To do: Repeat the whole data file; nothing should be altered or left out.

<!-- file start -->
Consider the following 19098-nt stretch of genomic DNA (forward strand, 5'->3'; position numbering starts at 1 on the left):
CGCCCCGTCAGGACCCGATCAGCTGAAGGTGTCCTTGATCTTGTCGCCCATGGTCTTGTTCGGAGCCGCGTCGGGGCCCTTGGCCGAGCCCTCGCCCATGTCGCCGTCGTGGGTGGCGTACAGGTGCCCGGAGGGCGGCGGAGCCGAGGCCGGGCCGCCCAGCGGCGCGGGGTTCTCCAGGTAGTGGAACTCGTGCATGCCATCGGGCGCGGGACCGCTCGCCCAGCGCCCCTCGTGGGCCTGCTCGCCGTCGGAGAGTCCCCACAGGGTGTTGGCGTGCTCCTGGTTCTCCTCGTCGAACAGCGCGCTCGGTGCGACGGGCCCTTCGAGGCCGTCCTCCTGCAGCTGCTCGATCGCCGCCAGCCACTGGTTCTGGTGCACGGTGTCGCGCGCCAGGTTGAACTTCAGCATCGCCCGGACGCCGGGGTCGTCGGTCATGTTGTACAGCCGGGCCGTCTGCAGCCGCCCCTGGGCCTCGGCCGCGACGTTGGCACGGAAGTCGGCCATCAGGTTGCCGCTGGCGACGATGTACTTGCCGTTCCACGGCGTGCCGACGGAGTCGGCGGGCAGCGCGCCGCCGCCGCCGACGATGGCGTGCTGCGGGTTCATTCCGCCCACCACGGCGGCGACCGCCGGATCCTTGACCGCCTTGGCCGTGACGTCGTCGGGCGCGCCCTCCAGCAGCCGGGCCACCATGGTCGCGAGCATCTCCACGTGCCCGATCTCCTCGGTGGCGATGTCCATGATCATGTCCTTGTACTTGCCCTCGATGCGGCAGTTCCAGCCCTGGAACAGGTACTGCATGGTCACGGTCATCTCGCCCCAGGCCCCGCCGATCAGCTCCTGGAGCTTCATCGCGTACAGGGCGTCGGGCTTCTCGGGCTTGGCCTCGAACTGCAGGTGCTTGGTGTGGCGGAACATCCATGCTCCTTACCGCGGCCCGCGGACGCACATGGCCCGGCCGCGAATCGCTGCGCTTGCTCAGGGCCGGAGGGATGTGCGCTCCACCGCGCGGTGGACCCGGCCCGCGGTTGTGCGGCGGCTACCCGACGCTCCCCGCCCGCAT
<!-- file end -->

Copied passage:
Consider the following 19098-nt stretch of genomic DNA (forward strand, 5'->3'; position numbering starts at 1 on the left):
CGCCCCGTCAGGACCCGATCAGCTGAAGGTGTCCTTGATCTTGTCGCCCATGGTCTTGTTCGGAGCCGCGTCGGGGCCCTTGGCCGAGCCCTCGCCCATGTCGCCGTCGTGGGTGGCGTACAGGTGCCCGGAGGGCGGCGGAGCCGAGGCCGGGCCGCCCAGCGGCGCGGGGTTCTCCAGGTAGTGGAACTCGTGCATGCCATCGGGCGCGGGACCGCTCGCCCAGCGCCCCTCGTGGGCCTGCTCGCCGTCGGAGAGTCCCCACAGGGTGTTGGCGTGCTCCTGGTTCTCCTCGTCGAACAGCGCGCTCGGTGCGACGGGCCCTTCGAGGCCGTCCTCCTGCAGCTGCTCGATCGCCGCCAGCCACTGGTTCTGGTGCACGGTGTCGCGCGCCAGGTTGAACTTCAGCATCGCCCGGACGCCGGGGTCGTCGGTCATGTTGTACAGCCGGGCCGTCTGCAGCCGCCCCTGGGCCTCGGCCGCGACGTTGGCACGGAAGTCGGCCATCAGGTTGCCGCTGGCGACGATGTACTTGCCGTTCCACGGCGTGCCGACGGAGTCGGCGGGCAGCGCGCCGCCGCCGCCGACGATGGCGTGCTGCGGGTTCATTCCGCCCACCACGGCGGCGACCGCCGGATCCTTGACCGCCTTGGCCGTGACGTCGTCGGGCGCGCCCTCCAGCAGCCGGGCCACCATGGTCGCGAGCATCTCCACGTGCCCGATCTCCTCGGTGGCGATGTCCATGATCATGTCCTTGTACTTGCCCTCGATGCGGCAGTTCCAGCCCTGGAACAGGTACTGCATGGTCACGGTCATCTCGCCCCAGGCCCCGCCGATCAGCTCCTGGAGCTTCATCGCGTACAGGGCGTCGGGCTTCTCGGGCTTGGCCTCGAACTGCAGGTGCTTGGTGTGGCGGAACATCCATGCTCCTTACCGCGGCCCGCGGACGCACATGGCCCGGCCGCGAATCGCTGCGCTTGCTCAGGGCCGGAGGGATGTGCGCTCCACCGCGCGGTGGACCCGGCCCGCGGTTGTGCGGCGGCTACCCGACGCTCCCCGCCCGCAT